Living victims: Designing loss-management
In the fine print of an airline compensation package Congress is considering are details that may shape the way victims of the attacks and their families will be compensated.
Complex formulas are still being hammered out, but there's a general outline of what families can expect. Under the legislation being considered, the families of those killed at the World Trade Center, Pentagon and Pennsylvania sites where terrorists crashed airliners last week -- along with those who were injured in the crashes, would have two options: They could decide to forgo the right to sue the airlines and instead go to a government fund for compensation; or they could sue.
And even as such issues are debated on Capitol Hill in Washington, the 10th day since the attacks finds more New Yorkers gingerly conceding that hope has all but evaporated for the discovery of any survivors in the World Trade Center wreckage. The showers rained down on New York overnight, creating a muddy, wet debris area, but that hasn't deterred crews from their efforts to clear debris and search for victims.
New York's mayor, Rudy Giuliani says that in the World Trade Center attacks, 6,333 people are missing and presumed dead, and 6,291 have been injured. The mayor says 241 sets of remains have been found -- medical examiners have identified at least 170 bodies. The death toll at the Pentagon is 189 including the 64 people who died on American Airline Flight 77.
New York's mayor hasn't declared the rescue effort in his city over, and Friday Giuliani raised the possibility that such a declaration may never be made. "I think what will happen is that over a period of time, the emphasis will change," he said in his weekly radio call-in show. "This will be a search-and-rescue mission for quite some time."
The showers were slowing down the search effort, Giuliani said, because they increased the danger of slipping for the workers, their equipment and the debris they're removing. But the mayor predicted improved weather this weekend will help them make "a lot of progress."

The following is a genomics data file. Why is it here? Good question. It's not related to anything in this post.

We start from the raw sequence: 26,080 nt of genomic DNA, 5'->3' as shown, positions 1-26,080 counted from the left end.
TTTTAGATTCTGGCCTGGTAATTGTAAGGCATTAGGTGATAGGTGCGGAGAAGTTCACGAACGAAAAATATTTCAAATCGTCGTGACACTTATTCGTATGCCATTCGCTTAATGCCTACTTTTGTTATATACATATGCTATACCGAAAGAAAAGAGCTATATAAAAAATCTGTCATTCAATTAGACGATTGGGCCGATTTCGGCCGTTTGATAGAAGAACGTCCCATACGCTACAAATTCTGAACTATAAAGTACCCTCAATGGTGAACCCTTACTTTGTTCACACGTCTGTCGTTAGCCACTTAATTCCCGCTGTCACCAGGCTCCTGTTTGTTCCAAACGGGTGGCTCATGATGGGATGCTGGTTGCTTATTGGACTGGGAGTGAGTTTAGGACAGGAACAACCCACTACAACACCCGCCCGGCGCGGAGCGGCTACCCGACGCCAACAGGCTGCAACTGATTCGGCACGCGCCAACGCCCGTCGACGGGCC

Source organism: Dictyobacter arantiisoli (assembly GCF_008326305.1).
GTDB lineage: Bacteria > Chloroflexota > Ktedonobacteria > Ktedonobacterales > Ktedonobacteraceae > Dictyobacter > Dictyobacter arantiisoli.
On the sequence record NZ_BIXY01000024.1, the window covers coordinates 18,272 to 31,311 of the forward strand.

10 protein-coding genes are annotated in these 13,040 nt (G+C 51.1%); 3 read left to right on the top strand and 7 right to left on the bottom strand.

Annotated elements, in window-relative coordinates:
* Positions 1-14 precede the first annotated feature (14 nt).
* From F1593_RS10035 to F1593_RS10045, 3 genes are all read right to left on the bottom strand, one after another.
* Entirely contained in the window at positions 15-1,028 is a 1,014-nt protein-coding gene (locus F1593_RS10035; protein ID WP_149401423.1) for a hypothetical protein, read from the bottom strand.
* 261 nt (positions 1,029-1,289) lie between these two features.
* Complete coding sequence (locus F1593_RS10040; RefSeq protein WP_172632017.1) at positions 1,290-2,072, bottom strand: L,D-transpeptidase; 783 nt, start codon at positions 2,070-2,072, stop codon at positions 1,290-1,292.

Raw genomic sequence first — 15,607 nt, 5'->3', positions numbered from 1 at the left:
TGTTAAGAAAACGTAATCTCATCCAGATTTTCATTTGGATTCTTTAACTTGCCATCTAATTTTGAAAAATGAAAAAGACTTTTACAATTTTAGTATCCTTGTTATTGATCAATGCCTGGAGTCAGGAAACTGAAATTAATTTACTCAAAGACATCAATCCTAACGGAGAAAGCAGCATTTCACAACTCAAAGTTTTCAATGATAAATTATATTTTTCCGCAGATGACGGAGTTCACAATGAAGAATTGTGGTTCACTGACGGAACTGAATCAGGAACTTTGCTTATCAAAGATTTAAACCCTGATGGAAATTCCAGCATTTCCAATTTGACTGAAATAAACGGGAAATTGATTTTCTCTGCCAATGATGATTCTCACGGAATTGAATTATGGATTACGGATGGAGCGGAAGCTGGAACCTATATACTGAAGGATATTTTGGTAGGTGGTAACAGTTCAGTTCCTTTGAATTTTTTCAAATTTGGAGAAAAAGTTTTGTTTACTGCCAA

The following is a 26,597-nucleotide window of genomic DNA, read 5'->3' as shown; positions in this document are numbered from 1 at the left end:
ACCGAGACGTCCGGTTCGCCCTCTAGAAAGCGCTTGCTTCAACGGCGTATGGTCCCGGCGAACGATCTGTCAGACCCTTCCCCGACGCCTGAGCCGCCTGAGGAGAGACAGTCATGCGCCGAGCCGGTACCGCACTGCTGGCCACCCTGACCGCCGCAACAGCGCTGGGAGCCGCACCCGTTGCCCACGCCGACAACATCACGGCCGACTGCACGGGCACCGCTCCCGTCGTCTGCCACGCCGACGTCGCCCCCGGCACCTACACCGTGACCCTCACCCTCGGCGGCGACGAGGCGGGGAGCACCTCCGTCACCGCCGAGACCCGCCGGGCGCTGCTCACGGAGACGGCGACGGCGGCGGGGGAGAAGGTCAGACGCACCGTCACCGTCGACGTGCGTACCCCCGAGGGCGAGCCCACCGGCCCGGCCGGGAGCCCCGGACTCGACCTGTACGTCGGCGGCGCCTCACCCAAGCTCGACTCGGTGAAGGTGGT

New York Gov. George Pataki earlier this week announced free college education to family members of victims who attend schools in New York, state or city. (More information on burial expenses, insurance payments on life insurance, and student assistance)
Northwest Airlines has become the latest to announce layoffs in the aftermath of the events of September 11. Northwest said Friday it will cut 10,000 jobs and reduce scheduled service by 20 percent, becoming the latest major carrier to announce sharp cutbacks after last week's terrorist attacks. The nation's No. 4 airline said 9,000 contract and 1,000 management employees will be affected.
This, even as congressional leaders and White House officials agreed early Friday on an airline assistance package. That package is designed to limit expensive lawsuits that might otherwise bankrupt American and United Airlines -- the two companies whose planes were hijacked and destroyed last week by terrorists. The negotiators agreed to immediately give $5 billion in cash and $10 billion in loan guarantees to the airline industry. Announced airline layoffs now come close to 80,000. (Click here for more)
What might the lasting psychological effects be on survivors of the attacks?
What will be the toll on families affected by the mass airline industry layoffs resulting from the attacks?
How long will it take for relatives to receive confirmation of the fate of the missing? (Click here for more)
How will the remains pulled from the rubble be identified? (Click here for more)
The nation struggles now to come to terms not only with the loss of so many loved ones and colleagues, but also with fear. The "living victims" are everywhere -- workers being laid off, former travelers afraid to fly, children with bad dreams, hoteliers, restaurateurs, investors. Even as the awful death toll's climb slows, the vast numbers of walking wounded mount.
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